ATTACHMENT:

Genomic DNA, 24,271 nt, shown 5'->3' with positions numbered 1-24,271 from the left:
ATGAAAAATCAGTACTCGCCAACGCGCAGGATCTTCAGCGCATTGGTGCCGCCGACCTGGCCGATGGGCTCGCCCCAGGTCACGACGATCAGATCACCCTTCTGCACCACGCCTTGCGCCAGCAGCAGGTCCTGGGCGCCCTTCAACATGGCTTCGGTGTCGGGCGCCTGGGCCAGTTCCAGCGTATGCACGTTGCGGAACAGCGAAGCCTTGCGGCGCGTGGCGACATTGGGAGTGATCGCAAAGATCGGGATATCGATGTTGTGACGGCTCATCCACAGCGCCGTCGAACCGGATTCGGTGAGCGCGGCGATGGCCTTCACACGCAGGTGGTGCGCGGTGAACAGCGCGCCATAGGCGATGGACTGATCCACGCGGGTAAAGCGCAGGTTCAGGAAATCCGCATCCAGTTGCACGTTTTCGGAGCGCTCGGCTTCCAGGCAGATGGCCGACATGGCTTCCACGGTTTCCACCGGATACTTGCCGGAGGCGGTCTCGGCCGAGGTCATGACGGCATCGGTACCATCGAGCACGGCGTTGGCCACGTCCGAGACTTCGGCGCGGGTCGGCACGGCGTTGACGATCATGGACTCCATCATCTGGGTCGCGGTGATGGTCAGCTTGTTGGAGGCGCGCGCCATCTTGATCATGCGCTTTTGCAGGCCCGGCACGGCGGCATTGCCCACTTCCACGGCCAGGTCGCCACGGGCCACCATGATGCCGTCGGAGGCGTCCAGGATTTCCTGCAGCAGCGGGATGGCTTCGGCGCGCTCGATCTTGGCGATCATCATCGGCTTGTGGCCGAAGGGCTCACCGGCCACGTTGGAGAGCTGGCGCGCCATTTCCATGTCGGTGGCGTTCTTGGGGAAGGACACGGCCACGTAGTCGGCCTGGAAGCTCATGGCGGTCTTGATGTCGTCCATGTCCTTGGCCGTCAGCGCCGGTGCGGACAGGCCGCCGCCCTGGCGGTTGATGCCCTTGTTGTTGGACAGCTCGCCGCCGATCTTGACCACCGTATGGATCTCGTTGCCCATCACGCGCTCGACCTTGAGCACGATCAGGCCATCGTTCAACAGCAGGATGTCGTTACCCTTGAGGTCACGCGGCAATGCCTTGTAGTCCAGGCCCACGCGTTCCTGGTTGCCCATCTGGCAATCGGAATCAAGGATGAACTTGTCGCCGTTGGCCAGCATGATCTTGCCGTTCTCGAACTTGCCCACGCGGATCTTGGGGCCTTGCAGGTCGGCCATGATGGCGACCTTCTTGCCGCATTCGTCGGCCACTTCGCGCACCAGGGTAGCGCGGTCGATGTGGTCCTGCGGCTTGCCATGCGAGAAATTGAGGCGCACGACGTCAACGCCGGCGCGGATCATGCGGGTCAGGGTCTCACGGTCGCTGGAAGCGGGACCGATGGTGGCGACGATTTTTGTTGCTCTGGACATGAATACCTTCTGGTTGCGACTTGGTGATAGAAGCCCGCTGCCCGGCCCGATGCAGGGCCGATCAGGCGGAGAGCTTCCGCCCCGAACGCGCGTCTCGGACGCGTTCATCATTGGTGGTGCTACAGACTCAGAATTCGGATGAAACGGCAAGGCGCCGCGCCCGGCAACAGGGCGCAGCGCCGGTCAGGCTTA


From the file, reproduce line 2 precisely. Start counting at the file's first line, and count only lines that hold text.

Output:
ATGAAAAATCAGTACTCGCCAACGCGCAGGATCTTCAGCGCATTGGTGCCGCCGACCTGGCCGATGGGCTCGCCCCAGGTCACGACGATCAGATCACCCTTCTGCACCACGCCTTGCGCCAGCAGCAGGTCCTGGGCGCCCTTCAACATGGCTTCGGTGTCGGGCGCCTGGGCCAGTTCCAGCGTATGCACGTTGCGGAACAGCGAAGCCTTGCGGCGCGTGGCGACATTGGGAGTGATCGCAAAGATCGGGATATCGATGTTGTGACGGCTCATCCACAGCGCCGTCGAACCGGATTCGGTGAGCGCGGCGATGGCCTTCACACGCAGGTGGTGCGCGGTGAACAGCGCGCCATAGGCGATGGACTGATCCACGCGGGTAAAGCGCAGGTTCAGGAAATCCGCATCCAGTTGCACGTTTTCGGAGCGCTCGGCTTCCAGGCAGATGGCCGACATGGCTTCCACGGTTTCCACCGGATACTTGCCGGAGGCGGTCTCGGCCGAGGTCATGACGGCATCGGTACCATCGAGCACGGCGTTGGCCACGTCCGAGACTTCGGCGCGGGTCGGCACGGCGTTGACGATCATGGACTCCATCATCTGGGTCGCGGTGATGGTCAGCTTGTTGGAGGCGCGCGCCATCTTGATCATGCGCTTTTGCAGGCCCGGCACGGCGGCATTGCCCACTTCCACGGCCAGGTCGCCACGGGCCACCATGATGCCGTCGGAGGCGTCCAGGATTTCCTGCAGCAGCGGGATGGCTTCGGCGCGCTCGATCTTGGCGATCATCATCGGCTTGTGGCCGAAGGGCTCACCGGCCACGTTGGAGAGCTGGCGCGCCATTTCCATGTCGGTGGCGTTCTTGGGGAAGGACACGGCCACGTAGTCGGCCTGGAAGCTCATGGCGGTCTTGATGTCGTCCATGTCCTTGGCCGTCAGCGCCGGTGCGGACAGGCCGCCGCCCTGGCGGTTGATGCCCTTGTTGTTGGACAGCTCGCCGCCGATCTTGACCACCGTATGGATCTCGTTGCCCATCACGCGCTCGACCTTGAGCACGATCAGGCCATCGTTCAACAGCAGGATGTCGTTACCCTTGAGGTCACGCGGCAATGCCTTGTAGTCCAGGCCCACGCGTTCCTGGTTGCCCATCTGGCAATCGGAATCAAGGATGAACTTGTCGCCGTTGGCCAGCATGATCTTGCCGTTCTCGAACTTGCCCACGCGGATCTTGGGGCCTTGCAGGTCGGCCATGATGGCGACCTTCTTGCCGCATTCGTCGGCCACTTCGCGCACCAGGGTAGCGCGGTCGATGTGGTCCTGCGGCTTGCCATGCGAGAAATTGAGGCGCACGACGTCAACGCCGGCGCGGATCATGCGGGTCAGGGTCTCACGGTCGCTGGAAGCGGGACCGATGGTGGCGACGATTTTTGTTGCTCTGGACATGAATACCTTCTGGTTGCGACTTGGTGATAGAAGCCCGCTGCCCGGCCCGATGCAGGGCCGATCAGGCGGAGAGCTTCCGCCCCGAACGCGCGTCTCGGACGCGTTCATCATTGGTGGTGCTACAGACTCAGAATTCGGATGAAACGGCAAGGCGCCGCGCCCGGCAACAGGGCGCAGCGCCGGTCAGGCTTA